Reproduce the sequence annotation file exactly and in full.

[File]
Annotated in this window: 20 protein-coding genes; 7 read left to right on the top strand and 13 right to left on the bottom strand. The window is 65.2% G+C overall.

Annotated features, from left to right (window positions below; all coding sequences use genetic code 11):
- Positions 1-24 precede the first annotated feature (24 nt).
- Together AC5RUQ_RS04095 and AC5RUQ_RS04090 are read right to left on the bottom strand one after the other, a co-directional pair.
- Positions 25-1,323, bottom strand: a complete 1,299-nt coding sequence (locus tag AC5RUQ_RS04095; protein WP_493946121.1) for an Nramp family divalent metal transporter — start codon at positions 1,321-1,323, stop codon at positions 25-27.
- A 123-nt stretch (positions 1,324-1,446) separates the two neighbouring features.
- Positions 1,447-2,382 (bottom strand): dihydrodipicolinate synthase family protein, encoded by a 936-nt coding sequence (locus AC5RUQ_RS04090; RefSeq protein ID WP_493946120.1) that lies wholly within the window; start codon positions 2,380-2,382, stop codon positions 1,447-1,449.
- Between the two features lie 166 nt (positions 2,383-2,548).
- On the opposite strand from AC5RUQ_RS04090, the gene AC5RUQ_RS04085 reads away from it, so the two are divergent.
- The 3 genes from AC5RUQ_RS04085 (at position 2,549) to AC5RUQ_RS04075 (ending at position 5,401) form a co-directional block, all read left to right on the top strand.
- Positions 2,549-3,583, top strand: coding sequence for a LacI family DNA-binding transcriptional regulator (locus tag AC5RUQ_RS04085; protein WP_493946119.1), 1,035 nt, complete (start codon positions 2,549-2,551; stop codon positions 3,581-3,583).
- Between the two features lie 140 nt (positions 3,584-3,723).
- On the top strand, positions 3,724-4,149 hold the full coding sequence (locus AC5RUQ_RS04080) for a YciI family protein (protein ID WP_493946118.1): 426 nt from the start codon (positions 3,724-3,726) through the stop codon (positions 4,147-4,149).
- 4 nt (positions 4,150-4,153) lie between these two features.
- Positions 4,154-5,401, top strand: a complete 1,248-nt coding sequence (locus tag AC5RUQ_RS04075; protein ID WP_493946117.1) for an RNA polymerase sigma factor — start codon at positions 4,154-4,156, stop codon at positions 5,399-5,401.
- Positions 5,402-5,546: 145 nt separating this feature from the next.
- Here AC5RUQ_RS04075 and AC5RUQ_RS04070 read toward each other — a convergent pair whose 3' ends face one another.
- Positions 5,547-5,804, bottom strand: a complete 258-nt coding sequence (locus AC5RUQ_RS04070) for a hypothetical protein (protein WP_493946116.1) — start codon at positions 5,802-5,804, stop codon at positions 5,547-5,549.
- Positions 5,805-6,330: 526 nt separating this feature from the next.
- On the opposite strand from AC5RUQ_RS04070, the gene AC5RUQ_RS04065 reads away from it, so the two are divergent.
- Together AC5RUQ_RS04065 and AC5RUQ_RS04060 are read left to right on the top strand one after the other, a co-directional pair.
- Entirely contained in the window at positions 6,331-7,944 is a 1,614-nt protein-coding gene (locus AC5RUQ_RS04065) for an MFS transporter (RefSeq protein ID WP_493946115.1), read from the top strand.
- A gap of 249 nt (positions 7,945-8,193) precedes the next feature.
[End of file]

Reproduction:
Annotated in this window: 20 protein-coding genes; 7 read left to right on the top strand and 13 right to left on the bottom strand. The window is 65.2% G+C overall.

Annotated features, from left to right (window positions below; all coding sequences use genetic code 11):
- Positions 1-24 precede the first annotated feature (24 nt).
- Together AC5RUQ_RS04095 and AC5RUQ_RS04090 are read right to left on the bottom strand one after the other, a co-directional pair.
- Positions 25-1,323, bottom strand: a complete 1,299-nt coding sequence (locus tag AC5RUQ_RS04095; protein WP_493946121.1) for an Nramp family divalent metal transporter — start codon at positions 1,321-1,323, stop codon at positions 25-27.
- A 123-nt stretch (positions 1,324-1,446) separates the two neighbouring features.
- Positions 1,447-2,382 (bottom strand): dihydrodipicolinate synthase family protein, encoded by a 936-nt coding sequence (locus AC5RUQ_RS04090; RefSeq protein ID WP_493946120.1) that lies wholly within the window; start codon positions 2,380-2,382, stop codon positions 1,447-1,449.
- Between the two features lie 166 nt (positions 2,383-2,548).
- On the opposite strand from AC5RUQ_RS04090, the gene AC5RUQ_RS04085 reads away from it, so the two are divergent.
- The 3 genes from AC5RUQ_RS04085 (at position 2,549) to AC5RUQ_RS04075 (ending at position 5,401) form a co-directional block, all read left to right on the top strand.
- Positions 2,549-3,583, top strand: coding sequence for a LacI family DNA-binding transcriptional regulator (locus tag AC5RUQ_RS04085; protein WP_493946119.1), 1,035 nt, complete (start codon positions 2,549-2,551; stop codon positions 3,581-3,583).
- Between the two features lie 140 nt (positions 3,584-3,723).
- On the top strand, positions 3,724-4,149 hold the full coding sequence (locus AC5RUQ_RS04080) for a YciI family protein (protein ID WP_493946118.1): 426 nt from the start codon (positions 3,724-3,726) through the stop codon (positions 4,147-4,149).
- 4 nt (positions 4,150-4,153) lie between these two features.
- Positions 4,154-5,401, top strand: a complete 1,248-nt coding sequence (locus tag AC5RUQ_RS04075; protein ID WP_493946117.1) for an RNA polymerase sigma factor — start codon at positions 4,154-4,156, stop codon at positions 5,399-5,401.
- Positions 5,402-5,546: 145 nt separating this feature from the next.
- Here AC5RUQ_RS04075 and AC5RUQ_RS04070 read toward each other — a convergent pair whose 3' ends face one another.
- Positions 5,547-5,804, bottom strand: a complete 258-nt coding sequence (locus AC5RUQ_RS04070) for a hypothetical protein (protein WP_493946116.1) — start codon at positions 5,802-5,804, stop codon at positions 5,547-5,549.
- Positions 5,805-6,330: 526 nt separating this feature from the next.
- On the opposite strand from AC5RUQ_RS04070, the gene AC5RUQ_RS04065 reads away from it, so the two are divergent.
- Together AC5RUQ_RS04065 and AC5RUQ_RS04060 are read left to right on the top strand one after the other, a co-directional pair.
- Entirely contained in the window at positions 6,331-7,944 is a 1,614-nt protein-coding gene (locus AC5RUQ_RS04065) for an MFS transporter (RefSeq protein ID WP_493946115.1), read from the top strand.
- A gap of 249 nt (positions 7,945-8,193) precedes the next feature.